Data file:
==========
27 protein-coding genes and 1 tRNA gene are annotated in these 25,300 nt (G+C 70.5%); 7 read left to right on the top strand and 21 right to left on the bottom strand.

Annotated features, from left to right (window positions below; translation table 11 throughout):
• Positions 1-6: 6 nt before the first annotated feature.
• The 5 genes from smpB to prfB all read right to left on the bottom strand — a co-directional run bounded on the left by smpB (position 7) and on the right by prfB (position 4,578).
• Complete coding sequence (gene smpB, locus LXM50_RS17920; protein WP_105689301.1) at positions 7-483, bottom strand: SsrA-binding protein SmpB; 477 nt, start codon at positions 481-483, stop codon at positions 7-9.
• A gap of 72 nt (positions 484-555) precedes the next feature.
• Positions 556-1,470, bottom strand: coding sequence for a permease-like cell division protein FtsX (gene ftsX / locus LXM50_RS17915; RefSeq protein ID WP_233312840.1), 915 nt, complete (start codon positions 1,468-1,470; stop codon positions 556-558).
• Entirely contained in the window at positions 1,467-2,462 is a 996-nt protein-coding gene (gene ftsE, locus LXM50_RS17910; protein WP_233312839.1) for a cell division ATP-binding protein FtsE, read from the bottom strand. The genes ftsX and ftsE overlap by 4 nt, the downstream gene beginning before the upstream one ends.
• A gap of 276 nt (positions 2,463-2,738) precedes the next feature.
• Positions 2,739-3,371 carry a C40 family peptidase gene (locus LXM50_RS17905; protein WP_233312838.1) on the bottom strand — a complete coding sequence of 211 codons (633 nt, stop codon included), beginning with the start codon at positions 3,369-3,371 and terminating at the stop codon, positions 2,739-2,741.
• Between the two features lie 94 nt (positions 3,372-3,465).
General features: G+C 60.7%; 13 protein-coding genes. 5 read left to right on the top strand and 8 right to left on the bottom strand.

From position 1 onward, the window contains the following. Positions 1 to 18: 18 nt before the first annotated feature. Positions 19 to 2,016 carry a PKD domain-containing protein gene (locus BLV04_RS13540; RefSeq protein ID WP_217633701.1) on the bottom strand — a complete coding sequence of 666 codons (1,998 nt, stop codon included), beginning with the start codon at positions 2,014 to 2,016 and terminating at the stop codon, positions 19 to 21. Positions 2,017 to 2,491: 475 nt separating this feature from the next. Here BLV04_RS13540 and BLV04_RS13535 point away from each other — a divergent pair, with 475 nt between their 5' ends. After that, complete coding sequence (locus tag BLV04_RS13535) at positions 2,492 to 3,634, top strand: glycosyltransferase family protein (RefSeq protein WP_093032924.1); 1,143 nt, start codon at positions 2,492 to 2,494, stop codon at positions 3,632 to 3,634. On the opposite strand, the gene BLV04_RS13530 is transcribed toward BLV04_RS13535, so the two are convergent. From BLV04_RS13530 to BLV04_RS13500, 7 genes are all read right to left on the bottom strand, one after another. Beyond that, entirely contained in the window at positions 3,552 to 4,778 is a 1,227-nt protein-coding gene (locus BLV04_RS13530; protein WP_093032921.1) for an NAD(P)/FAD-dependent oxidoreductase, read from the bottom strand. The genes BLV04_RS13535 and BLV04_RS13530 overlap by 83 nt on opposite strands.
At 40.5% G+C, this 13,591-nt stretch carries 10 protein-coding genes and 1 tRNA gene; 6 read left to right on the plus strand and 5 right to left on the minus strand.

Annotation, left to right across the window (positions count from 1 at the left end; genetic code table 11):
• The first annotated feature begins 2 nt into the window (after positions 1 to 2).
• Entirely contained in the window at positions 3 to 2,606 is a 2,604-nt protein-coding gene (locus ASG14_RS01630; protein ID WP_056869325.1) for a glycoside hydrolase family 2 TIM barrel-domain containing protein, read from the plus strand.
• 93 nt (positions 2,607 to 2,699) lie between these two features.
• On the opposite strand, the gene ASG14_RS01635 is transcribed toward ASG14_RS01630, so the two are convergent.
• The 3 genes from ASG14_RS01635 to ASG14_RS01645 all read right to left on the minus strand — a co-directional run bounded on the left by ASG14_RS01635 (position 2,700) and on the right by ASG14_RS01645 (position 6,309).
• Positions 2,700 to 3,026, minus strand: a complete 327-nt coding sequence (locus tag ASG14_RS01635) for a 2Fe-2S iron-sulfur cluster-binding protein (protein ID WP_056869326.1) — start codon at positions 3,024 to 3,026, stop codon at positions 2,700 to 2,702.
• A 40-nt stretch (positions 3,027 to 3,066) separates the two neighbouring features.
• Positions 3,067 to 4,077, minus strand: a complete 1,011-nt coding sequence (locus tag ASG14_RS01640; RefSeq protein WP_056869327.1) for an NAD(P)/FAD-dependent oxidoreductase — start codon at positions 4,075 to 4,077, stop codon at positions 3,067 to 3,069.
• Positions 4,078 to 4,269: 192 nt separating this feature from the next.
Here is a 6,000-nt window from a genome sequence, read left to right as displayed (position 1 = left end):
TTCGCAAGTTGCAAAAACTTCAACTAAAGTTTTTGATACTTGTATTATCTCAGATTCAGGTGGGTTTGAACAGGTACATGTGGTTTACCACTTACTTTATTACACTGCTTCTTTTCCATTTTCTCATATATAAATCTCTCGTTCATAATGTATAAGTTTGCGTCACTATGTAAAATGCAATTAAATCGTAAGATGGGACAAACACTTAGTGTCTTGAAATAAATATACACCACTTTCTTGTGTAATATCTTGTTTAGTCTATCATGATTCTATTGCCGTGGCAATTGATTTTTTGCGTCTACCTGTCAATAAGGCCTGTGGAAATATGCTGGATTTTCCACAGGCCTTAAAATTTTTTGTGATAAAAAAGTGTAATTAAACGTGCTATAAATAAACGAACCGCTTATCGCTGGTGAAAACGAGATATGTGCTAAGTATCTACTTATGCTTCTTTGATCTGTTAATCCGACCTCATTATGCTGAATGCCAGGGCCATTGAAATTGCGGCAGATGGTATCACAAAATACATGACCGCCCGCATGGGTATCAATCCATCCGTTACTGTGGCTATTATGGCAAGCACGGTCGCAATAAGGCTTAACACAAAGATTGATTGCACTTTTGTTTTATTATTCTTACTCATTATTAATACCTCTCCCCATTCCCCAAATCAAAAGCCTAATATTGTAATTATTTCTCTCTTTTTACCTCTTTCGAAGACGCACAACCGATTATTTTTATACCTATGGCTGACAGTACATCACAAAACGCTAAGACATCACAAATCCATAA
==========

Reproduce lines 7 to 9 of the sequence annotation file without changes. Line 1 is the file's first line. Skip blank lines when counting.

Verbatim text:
• Positions 556-1,470, bottom strand: coding sequence for a permease-like cell division protein FtsX (gene ftsX / locus LXM50_RS17915; RefSeq protein ID WP_233312840.1), 915 nt, complete (start codon positions 1,468-1,470; stop codon positions 556-558).
• Entirely contained in the window at positions 1,467-2,462 is a 996-nt protein-coding gene (gene ftsE, locus LXM50_RS17910; protein WP_233312839.1) for a cell division ATP-binding protein FtsE, read from the bottom strand. The genes ftsX and ftsE overlap by 4 nt, the downstream gene beginning before the upstream one ends.
• A gap of 276 nt (positions 2,463-2,738) precedes the next feature.